A property expert believes there are hopes the buy-to-let market will begin a mini revival in the market, particularly for first time sellers looking to move upmarket and the snowball impact thereafter.
Matthew Gray, property director at leading legal, financial and property specialists Pagan Osborne, has said the increase in buy-to-let mortgages, reasonable property prices and an ever-increasing demand for rental accommodation are driving the market back onto a stronger footing.
It has been revealed that buying a home is 6% cheaper than renting, with the Bank of Scotland saying buying costs fell by 6% in 2011 with rental costs increasing by 1%.
The Co-operative Bank reported buy-to-let mortgage lending has soared by ten times in 2011 to around £650m a year. It has been reported banks are now more open to buy-to-let mortgages, relaxing the criteria and keen to bring these investors back into the market.
“This flicker of life in the property investment market is very welcome in deed. Often this is the last group out and first group back in when there is a dip so we would hope their return would signal the beginning of a wider upturn.”
The latest Citylets rental report showed the number of lets increased by 17.5% year-on-year and the Scottish average rental income reached a high of £670 and half of properties were let within four weeks, with smaller flats being let quicker than larger properties. In Edinburgh, the rental yield increased by 4.1% to £783.
Andrew Milne, a partner at surveyors DM Hall, said:
“Demand for rental accommodation continues to increase and is not confined to any specific sector of the housing market. Demand is outstripping supply therefore rents continue to rise.
“For some investors, money in the bank is not producing a high enough return and the alternatives are too risky with the stock market proving volatile. Property is seen to be relatively safe, particularly if purchased at the right time in the right area and after taking proper advice.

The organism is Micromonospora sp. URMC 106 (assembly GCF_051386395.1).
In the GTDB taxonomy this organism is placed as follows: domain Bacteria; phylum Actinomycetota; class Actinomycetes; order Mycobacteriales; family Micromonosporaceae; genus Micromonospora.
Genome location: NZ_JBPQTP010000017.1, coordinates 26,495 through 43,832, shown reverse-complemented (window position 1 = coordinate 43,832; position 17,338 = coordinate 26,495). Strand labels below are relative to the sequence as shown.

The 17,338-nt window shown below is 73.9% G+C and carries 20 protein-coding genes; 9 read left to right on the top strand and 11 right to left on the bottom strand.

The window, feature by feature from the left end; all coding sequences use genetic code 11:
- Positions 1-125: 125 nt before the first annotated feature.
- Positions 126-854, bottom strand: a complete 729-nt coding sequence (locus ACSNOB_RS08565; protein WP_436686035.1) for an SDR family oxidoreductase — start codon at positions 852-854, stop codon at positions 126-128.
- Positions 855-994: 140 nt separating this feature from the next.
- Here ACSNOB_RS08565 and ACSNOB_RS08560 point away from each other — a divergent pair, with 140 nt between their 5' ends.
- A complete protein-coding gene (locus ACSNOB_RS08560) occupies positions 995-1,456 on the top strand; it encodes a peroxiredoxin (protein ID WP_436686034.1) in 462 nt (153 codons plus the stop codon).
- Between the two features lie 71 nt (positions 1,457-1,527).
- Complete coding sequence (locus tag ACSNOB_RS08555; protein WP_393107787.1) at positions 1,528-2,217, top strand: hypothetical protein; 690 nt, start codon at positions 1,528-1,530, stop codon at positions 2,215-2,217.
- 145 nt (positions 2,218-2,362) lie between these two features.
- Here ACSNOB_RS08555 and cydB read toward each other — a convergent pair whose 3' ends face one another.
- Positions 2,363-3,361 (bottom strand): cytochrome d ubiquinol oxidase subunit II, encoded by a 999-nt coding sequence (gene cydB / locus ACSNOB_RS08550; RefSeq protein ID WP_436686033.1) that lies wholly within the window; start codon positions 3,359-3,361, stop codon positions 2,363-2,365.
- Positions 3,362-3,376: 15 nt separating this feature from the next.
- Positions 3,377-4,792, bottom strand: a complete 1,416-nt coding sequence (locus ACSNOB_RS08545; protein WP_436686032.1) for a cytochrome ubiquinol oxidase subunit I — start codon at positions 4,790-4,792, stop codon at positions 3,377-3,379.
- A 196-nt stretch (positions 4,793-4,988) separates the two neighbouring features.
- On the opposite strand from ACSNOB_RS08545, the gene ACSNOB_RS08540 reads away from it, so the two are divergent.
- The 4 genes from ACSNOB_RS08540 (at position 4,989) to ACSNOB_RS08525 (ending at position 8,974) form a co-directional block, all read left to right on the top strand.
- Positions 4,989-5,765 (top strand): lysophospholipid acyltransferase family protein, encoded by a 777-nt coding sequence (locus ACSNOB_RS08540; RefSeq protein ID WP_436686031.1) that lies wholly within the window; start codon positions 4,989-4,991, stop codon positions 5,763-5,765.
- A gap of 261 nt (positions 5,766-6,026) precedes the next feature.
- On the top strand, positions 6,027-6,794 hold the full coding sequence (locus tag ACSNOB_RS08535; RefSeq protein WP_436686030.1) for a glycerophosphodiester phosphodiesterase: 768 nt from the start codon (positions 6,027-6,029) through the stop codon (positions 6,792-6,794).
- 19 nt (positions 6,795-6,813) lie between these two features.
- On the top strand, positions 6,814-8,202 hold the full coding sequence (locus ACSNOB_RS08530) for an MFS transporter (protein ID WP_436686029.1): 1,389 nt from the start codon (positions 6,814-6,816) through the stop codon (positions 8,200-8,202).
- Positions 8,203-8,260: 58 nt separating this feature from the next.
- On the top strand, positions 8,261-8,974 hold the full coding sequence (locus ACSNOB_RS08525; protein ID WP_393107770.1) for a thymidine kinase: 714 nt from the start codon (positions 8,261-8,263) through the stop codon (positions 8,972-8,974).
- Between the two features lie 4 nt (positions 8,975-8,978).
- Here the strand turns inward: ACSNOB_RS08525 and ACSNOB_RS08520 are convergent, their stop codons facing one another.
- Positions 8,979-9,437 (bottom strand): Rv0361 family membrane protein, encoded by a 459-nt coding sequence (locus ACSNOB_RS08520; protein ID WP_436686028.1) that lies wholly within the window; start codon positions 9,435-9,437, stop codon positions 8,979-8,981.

“Lenders are being drawn back into the buy-to-let market so funds should be available to the right applicant. Most are imposing some sort of lending restriction and there will also be strict criteria to meet but where the investment is well thought out and well planned, opportunities certainly exist.”
“The demand for rental income is at its peak for a generation meaning a premium yield can be achieved – this might be good news for the landlords but not particularly for the tenants.
“Increasing competition in the market mean more investors get a bite of the pie and tenants are less likely to be hit by soaring rentals. It’s the old supply versus demand scenario.
“Property is an attractive investment, as the saying goes there is nothing as safe as houses. And, despite the significant downturn there has been since the boom years, those looking upon property as a long-term investment can still, and will have, make a strong return.
“The nature of property market has changed, it must now be viewed as a long-term investment rather than a quick turnaround but investors are responding and succeeding in this changed marketplace.”
Property-focussed investment funds have been reporting strong yields and positive returns, while the private investor, hit by reduced pension pots and attracted by low-interest rates, are being drawn back towards the buy-to-let market.